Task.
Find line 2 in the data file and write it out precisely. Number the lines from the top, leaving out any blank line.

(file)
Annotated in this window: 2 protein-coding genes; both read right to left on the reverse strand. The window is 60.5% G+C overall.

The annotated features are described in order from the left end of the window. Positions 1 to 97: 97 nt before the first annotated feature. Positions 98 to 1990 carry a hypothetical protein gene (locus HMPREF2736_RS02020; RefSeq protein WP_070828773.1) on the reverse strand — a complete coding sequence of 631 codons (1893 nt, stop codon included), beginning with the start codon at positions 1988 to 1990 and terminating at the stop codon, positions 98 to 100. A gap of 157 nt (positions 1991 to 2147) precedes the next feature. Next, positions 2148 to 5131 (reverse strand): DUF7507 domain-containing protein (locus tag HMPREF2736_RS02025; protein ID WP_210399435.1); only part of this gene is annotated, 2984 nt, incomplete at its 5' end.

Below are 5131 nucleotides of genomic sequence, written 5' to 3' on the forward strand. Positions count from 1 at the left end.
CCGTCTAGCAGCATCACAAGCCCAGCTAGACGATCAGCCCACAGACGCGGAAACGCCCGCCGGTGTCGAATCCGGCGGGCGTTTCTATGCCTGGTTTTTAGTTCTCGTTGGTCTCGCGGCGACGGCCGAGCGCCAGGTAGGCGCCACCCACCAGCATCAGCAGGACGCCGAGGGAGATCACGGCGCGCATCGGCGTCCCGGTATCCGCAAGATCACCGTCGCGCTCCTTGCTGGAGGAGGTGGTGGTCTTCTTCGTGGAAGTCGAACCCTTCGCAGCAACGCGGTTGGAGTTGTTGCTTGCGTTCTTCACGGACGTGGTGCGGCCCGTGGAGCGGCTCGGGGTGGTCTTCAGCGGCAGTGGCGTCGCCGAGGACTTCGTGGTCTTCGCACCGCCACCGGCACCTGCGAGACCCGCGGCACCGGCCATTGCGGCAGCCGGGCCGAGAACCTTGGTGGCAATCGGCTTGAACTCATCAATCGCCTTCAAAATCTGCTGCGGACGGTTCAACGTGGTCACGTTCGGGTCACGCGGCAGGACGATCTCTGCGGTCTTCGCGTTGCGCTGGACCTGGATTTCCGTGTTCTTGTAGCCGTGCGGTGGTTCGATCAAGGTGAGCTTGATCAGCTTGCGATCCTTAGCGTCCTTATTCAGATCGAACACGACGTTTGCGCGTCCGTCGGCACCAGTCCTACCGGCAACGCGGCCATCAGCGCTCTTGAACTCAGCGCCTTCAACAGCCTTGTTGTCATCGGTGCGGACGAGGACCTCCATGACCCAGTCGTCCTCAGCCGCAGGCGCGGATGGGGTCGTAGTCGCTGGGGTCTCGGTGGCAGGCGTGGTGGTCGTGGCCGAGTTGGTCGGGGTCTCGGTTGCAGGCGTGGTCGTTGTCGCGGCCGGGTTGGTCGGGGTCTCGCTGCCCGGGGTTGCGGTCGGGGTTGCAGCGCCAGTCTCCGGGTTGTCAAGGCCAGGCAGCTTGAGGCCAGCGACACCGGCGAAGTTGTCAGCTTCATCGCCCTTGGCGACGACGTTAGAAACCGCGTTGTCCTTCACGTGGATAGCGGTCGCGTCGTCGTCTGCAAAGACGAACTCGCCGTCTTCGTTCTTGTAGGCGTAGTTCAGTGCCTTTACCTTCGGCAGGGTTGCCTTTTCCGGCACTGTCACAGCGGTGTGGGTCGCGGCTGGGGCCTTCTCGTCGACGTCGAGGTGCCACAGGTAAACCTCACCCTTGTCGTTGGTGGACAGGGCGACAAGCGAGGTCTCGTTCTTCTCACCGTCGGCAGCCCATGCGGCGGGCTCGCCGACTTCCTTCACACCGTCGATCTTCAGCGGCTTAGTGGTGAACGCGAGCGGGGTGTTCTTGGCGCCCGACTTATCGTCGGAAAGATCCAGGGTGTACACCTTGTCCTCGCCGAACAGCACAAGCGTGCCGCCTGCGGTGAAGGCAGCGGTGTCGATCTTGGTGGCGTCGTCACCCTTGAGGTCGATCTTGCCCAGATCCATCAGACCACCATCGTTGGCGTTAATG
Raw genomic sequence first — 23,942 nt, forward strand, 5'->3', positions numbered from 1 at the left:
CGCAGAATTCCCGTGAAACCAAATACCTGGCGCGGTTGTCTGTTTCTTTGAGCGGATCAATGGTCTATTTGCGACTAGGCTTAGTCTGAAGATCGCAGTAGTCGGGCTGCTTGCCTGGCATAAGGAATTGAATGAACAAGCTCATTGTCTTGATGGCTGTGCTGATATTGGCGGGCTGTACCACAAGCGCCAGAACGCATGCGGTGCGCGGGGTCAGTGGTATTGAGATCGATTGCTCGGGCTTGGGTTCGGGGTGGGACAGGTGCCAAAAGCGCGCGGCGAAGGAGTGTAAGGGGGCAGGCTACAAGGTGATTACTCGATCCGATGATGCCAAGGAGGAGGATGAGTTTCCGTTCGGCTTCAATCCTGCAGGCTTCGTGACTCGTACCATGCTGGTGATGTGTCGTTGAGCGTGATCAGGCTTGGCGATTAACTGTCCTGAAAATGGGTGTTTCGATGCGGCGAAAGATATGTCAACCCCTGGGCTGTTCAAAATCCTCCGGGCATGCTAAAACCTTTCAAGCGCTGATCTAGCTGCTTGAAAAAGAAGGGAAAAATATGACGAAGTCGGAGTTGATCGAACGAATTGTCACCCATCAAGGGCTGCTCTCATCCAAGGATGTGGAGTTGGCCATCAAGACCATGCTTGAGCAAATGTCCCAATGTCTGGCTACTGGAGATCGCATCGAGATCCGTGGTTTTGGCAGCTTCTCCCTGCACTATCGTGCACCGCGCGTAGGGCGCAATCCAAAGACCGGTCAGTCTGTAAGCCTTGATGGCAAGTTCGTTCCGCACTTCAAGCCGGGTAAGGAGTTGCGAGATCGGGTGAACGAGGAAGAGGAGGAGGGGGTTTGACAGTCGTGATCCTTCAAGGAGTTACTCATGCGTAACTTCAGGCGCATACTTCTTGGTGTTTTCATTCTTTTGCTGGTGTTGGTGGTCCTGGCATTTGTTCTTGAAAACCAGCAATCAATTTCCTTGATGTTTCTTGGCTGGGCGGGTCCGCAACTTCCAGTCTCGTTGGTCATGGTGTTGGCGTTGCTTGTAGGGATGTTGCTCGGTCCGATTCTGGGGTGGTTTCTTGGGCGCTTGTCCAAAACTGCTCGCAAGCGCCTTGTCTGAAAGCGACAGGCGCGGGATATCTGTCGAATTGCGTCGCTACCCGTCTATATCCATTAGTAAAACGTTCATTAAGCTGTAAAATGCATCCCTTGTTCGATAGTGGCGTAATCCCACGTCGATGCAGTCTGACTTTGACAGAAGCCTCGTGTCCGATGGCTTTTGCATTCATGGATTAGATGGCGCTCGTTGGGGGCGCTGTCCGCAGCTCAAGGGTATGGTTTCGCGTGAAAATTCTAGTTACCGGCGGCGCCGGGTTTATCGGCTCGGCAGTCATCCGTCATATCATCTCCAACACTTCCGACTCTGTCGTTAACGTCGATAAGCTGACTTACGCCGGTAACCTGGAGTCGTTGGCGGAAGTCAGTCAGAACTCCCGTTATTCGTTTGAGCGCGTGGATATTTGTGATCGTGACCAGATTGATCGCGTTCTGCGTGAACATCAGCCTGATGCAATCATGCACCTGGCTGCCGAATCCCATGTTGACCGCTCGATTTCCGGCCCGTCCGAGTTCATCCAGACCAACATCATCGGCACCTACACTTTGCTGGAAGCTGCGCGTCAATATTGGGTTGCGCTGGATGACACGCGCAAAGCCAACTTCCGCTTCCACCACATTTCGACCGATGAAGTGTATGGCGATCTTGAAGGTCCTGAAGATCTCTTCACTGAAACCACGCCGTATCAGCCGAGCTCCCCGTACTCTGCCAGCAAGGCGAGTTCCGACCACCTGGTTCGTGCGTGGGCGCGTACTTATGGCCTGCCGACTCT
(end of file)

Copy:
The annotated features are described in order from the left end of the window. Positions 1 to 97: 97 nt before the first annotated feature. Positions 98 to 1990 carry a hypothetical protein gene (locus HMPREF2736_RS02020; RefSeq protein WP_070828773.1) on the reverse strand — a complete coding sequence of 631 codons (1893 nt, stop codon included), beginning with the start codon at positions 1988 to 1990 and terminating at the stop codon, positions 98 to 100. A gap of 157 nt (positions 1991 to 2147) precedes the next feature. Next, positions 2148 to 5131 (reverse strand): DUF7507 domain-containing protein (locus tag HMPREF2736_RS02025; protein ID WP_210399435.1); only part of this gene is annotated, 2984 nt, incomplete at its 5' end.